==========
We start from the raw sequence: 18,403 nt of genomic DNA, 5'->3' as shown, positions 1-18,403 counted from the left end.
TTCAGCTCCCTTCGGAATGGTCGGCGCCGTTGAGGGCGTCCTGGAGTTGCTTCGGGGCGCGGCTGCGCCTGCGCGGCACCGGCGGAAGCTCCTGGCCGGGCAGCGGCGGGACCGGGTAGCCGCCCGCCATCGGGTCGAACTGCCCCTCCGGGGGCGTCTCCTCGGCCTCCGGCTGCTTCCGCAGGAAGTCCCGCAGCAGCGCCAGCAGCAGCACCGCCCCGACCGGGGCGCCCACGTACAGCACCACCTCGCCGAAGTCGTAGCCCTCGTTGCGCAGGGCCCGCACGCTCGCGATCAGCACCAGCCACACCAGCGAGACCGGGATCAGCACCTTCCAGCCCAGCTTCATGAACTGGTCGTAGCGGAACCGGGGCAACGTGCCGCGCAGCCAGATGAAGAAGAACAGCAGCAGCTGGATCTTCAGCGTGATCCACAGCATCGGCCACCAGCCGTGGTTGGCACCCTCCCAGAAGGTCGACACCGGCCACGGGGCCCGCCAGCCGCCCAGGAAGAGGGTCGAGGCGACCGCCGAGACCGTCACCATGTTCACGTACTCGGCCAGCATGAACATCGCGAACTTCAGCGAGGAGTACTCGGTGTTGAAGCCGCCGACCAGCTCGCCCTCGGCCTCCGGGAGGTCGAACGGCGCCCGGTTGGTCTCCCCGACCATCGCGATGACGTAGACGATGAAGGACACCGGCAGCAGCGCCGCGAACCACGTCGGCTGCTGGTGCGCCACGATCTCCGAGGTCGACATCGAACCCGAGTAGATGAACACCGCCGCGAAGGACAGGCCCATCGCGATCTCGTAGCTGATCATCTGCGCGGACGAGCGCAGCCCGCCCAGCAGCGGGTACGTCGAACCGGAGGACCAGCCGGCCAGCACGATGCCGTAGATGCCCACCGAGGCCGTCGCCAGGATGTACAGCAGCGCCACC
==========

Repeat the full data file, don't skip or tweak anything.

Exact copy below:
We start from the raw sequence: 18,403 nt of genomic DNA, 5'->3' as shown, positions 1-18,403 counted from the left end.
TTCAGCTCCCTTCGGAATGGTCGGCGCCGTTGAGGGCGTCCTGGAGTTGCTTCGGGGCGCGGCTGCGCCTGCGCGGCACCGGCGGAAGCTCCTGGCCGGGCAGCGGCGGGACCGGGTAGCCGCCCGCCATCGGGTCGAACTGCCCCTCCGGGGGCGTCTCCTCGGCCTCCGGCTGCTTCCGCAGGAAGTCCCGCAGCAGCGCCAGCAGCAGCACCGCCCCGACCGGGGCGCCCACGTACAGCACCACCTCGCCGAAGTCGTAGCCCTCGTTGCGCAGGGCCCGCACGCTCGCGATCAGCACCAGCCACACCAGCGAGACCGGGATCAGCACCTTCCAGCCCAGCTTCATGAACTGGTCGTAGCGGAACCGGGGCAACGTGCCGCGCAGCCAGATGAAGAAGAACAGCAGCAGCTGGATCTTCAGCGTGATCCACAGCATCGGCCACCAGCCGTGGTTGGCACCCTCCCAGAAGGTCGACACCGGCCACGGGGCCCGCCAGCCGCCCAGGAAGAGGGTCGAGGCGACCGCCGAGACCGTCACCATGTTCACGTACTCGGCCAGCATGAACATCGCGAACTTCAGCGAGGAGTACTCGGTGTTGAAGCCGCCGACCAGCTCGCCCTCGGCCTCCGGGAGGTCGAACGGCGCCCGGTTGGTCTCCCCGACCATCGCGATGACGTAGACGATGAAGGACACCGGCAGCAGCGCCGCGAACCACGTCGGCTGCTGGTGCGCCACGATCTCCGAGGTCGACATCGAACCCGAGTAGATGAACACCGCCGCGAAGGACAGGCCCATCGCGATCTCGTAGCTGATCATCTGCGCGGACGAGCGCAGCCCGCCCAGCAGCGGGTACGTCGAACCGGAGGACCAGCCGGCCAGCACGATGCCGTAGATGCCCACCGAGGCCGTCGCCAGGATGTACAGCAGCGCCACC